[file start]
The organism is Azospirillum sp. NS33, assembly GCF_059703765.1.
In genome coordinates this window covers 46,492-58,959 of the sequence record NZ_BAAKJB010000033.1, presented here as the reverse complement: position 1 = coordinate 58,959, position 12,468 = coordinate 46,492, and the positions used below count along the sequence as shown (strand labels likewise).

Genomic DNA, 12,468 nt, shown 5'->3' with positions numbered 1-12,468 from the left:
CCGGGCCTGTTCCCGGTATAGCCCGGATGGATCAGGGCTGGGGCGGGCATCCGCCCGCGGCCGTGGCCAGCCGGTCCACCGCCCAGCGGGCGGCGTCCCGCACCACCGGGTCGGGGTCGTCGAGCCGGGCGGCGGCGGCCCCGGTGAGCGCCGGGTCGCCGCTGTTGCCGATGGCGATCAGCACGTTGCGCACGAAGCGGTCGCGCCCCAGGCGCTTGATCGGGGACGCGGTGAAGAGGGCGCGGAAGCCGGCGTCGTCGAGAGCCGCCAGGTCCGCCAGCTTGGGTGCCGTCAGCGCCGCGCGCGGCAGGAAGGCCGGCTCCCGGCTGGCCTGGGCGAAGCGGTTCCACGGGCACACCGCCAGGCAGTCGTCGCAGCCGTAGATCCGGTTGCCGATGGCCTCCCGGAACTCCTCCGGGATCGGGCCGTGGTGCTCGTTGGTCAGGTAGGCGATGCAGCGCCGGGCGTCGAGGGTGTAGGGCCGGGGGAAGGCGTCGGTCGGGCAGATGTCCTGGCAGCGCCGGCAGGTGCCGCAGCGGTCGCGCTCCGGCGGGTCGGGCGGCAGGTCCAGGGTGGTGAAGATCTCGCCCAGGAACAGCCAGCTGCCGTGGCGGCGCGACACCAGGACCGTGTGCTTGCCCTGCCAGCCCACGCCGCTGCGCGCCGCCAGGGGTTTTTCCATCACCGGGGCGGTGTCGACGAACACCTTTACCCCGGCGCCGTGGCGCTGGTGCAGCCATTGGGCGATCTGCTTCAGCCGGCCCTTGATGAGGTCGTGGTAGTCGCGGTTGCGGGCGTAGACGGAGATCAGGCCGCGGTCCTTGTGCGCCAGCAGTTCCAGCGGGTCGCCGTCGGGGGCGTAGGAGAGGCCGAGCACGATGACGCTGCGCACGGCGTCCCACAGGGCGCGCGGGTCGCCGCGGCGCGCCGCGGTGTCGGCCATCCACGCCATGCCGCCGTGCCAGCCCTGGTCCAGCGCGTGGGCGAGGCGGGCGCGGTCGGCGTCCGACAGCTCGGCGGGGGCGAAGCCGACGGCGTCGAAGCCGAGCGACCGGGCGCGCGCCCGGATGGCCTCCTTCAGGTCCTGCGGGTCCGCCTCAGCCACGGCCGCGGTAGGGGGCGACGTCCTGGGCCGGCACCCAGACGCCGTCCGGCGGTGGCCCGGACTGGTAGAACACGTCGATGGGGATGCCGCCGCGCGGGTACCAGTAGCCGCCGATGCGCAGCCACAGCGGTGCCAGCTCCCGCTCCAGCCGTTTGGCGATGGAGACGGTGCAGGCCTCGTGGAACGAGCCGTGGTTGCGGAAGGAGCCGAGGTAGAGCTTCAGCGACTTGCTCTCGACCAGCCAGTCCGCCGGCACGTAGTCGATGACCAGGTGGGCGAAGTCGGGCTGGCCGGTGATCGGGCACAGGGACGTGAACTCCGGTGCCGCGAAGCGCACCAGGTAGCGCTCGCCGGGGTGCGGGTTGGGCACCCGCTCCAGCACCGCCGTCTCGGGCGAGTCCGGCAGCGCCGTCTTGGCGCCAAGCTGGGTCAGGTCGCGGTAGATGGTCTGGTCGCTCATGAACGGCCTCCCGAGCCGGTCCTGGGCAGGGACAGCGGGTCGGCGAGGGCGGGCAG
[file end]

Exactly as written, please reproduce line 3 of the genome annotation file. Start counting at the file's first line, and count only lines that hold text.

Genomic DNA, 12,468 nt, shown 5'->3' with positions numbered 1-12,468 from the left: